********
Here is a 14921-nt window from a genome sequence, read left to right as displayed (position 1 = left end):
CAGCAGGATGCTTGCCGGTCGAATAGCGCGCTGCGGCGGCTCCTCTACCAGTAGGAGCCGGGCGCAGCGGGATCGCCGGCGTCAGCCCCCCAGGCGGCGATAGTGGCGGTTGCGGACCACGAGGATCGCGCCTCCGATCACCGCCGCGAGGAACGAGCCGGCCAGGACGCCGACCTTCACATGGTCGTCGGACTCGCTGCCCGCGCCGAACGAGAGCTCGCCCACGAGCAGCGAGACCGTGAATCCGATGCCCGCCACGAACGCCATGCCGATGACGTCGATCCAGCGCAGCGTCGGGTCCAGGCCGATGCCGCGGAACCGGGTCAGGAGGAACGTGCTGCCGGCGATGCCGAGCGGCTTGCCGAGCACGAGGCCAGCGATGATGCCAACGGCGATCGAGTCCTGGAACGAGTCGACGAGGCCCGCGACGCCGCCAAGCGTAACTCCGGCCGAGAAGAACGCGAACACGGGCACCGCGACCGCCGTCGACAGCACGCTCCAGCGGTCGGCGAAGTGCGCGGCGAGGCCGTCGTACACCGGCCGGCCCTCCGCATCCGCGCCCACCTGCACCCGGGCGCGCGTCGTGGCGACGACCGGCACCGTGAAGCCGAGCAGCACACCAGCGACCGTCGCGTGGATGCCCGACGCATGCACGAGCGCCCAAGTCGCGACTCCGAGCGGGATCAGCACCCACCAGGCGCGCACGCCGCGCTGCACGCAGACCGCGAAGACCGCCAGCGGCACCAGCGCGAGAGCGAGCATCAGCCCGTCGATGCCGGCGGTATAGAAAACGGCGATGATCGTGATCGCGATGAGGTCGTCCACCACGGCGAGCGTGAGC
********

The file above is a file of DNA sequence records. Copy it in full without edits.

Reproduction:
Here is a 14921-nt window from a genome sequence, read left to right as displayed (position 1 = left end):
CAGCAGGATGCTTGCCGGTCGAATAGCGCGCTGCGGCGGCTCCTCTACCAGTAGGAGCCGGGCGCAGCGGGATCGCCGGCGTCAGCCCCCCAGGCGGCGATAGTGGCGGTTGCGGACCACGAGGATCGCGCCTCCGATCACCGCCGCGAGGAACGAGCCGGCCAGGACGCCGACCTTCACATGGTCGTCGGACTCGCTGCCCGCGCCGAACGAGAGCTCGCCCACGAGCAGCGAGACCGTGAATCCGATGCCCGCCACGAACGCCATGCCGATGACGTCGATCCAGCGCAGCGTCGGGTCCAGGCCGATGCCGCGGAACCGGGTCAGGAGGAACGTGCTGCCGGCGATGCCGAGCGGCTTGCCGAGCACGAGGCCAGCGATGATGCCAACGGCGATCGAGTCCTGGAACGAGTCGACGAGGCCCGCGACGCCGCCAAGCGTAACTCCGGCCGAGAAGAACGCGAACACGGGCACCGCGACCGCCGTCGACAGCACGCTCCAGCGGTCGGCGAAGTGCGCGGCGAGGCCGTCGTACACCGGCCGGCCCTCCGCATCCGCGCCCACCTGCACCCGGGCGCGCGTCGTGGCGACGACCGGCACCGTGAAGCCGAGCAGCACACCAGCGACCGTCGCGTGGATGCCCGACGCATGCACGAGCGCCCAAGTCGCGACTCCGAGCGGGATCAGCACCCACCAGGCGCGCACGCCGCGCTGCACGCAGACCGCGAAGACCGCCAGCGGCACCAGCGCGAGAGCGAGCATCAGCCCGTCGATGCCGGCGGTATAGAAAACGGCGATGATCGTGATCGCGATGAGGTCGTCCACCACGGCGAGCGTGAGC